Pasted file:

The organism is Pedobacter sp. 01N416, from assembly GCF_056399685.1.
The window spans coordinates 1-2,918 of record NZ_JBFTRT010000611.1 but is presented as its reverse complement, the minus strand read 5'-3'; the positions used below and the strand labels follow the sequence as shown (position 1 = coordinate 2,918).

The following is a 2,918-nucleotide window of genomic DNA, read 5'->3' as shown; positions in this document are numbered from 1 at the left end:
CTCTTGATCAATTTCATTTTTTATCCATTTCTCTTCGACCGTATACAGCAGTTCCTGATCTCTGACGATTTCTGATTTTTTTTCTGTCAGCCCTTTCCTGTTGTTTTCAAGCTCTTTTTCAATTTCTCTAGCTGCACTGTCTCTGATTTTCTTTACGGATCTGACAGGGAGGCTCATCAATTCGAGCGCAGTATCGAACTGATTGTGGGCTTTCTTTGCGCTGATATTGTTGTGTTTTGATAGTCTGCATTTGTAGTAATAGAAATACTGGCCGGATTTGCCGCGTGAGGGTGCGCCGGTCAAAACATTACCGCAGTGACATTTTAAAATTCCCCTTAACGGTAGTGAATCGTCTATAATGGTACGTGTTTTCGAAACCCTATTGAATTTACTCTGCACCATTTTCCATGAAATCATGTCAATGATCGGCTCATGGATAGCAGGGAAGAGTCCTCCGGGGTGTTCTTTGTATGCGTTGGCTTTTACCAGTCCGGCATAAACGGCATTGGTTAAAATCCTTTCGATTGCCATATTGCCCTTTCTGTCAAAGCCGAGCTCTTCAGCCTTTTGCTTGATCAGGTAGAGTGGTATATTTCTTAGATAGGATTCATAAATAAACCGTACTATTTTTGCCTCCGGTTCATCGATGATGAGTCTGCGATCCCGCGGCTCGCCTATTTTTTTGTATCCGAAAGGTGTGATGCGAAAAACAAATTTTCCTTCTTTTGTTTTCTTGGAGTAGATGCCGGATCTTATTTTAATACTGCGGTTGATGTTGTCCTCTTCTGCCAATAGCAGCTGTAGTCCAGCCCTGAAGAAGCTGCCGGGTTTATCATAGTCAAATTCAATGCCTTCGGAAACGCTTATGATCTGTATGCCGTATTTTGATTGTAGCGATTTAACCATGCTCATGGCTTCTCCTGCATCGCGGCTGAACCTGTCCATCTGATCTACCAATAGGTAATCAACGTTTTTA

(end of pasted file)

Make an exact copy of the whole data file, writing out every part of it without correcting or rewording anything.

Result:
The organism is Pedobacter sp. 01N416, from assembly GCF_056399685.1.
The window spans coordinates 1-2,918 of record NZ_JBFTRT010000611.1 but is presented as its reverse complement, the minus strand read 5'-3'; the positions used below and the strand labels follow the sequence as shown (position 1 = coordinate 2,918).

The following is a 2,918-nucleotide window of genomic DNA, read 5'->3' as shown; positions in this document are numbered from 1 at the left end:
CTCTTGATCAATTTCATTTTTTATCCATTTCTCTTCGACCGTATACAGCAGTTCCTGATCTCTGACGATTTCTGATTTTTTTTCTGTCAGCCCTTTCCTGTTGTTTTCAAGCTCTTTTTCAATTTCTCTAGCTGCACTGTCTCTGATTTTCTTTACGGATCTGACAGGGAGGCTCATCAATTCGAGCGCAGTATCGAACTGATTGTGGGCTTTCTTTGCGCTGATATTGTTGTGTTTTGATAGTCTGCATTTGTAGTAATAGAAATACTGGCCGGATTTGCCGCGTGAGGGTGCGCCGGTCAAAACATTACCGCAGTGACATTTTAAAATTCCCCTTAACGGTAGTGAATCGTCTATAATGGTACGTGTTTTCGAAACCCTATTGAATTTACTCTGCACCATTTTCCATGAAATCATGTCAATGATCGGCTCATGGATAGCAGGGAAGAGTCCTCCGGGGTGTTCTTTGTATGCGTTGGCTTTTACCAGTCCGGCATAAACGGCATTGGTTAAAATCCTTTCGATTGCCATATTGCCCTTTCTGTCAAAGCCGAGCTCTTCAGCCTTTTGCTTGATCAGGTAGAGTGGTATATTTCTTAGATAGGATTCATAAATAAACCGTACTATTTTTGCCTCCGGTTCATCGATGATGAGTCTGCGATCCCGCGGCTCGCCTATTTTTTTGTATCCGAAAGGTGTGATGCGAAAAACAAATTTTCCTTCTTTTGTTTTCTTGGAGTAGATGCCGGATCTTATTTTAATACTGCGGTTGATGTTGTCCTCTTCTGCCAATAGCAGCTGTAGTCCAGCCCTGAAGAAGCTGCCGGGTTTATCATAGTCAAATTCAATGCCTTCGGAAACGCTTATGATCTGTATGCCGTATTTTGATTGTAGCGATTTAACCATGCTCATGGCTTCTCCTGCATCGCGGCTGAACCTGTCCATCTGATCTACCAATAGGTAATCAACGTTTTTA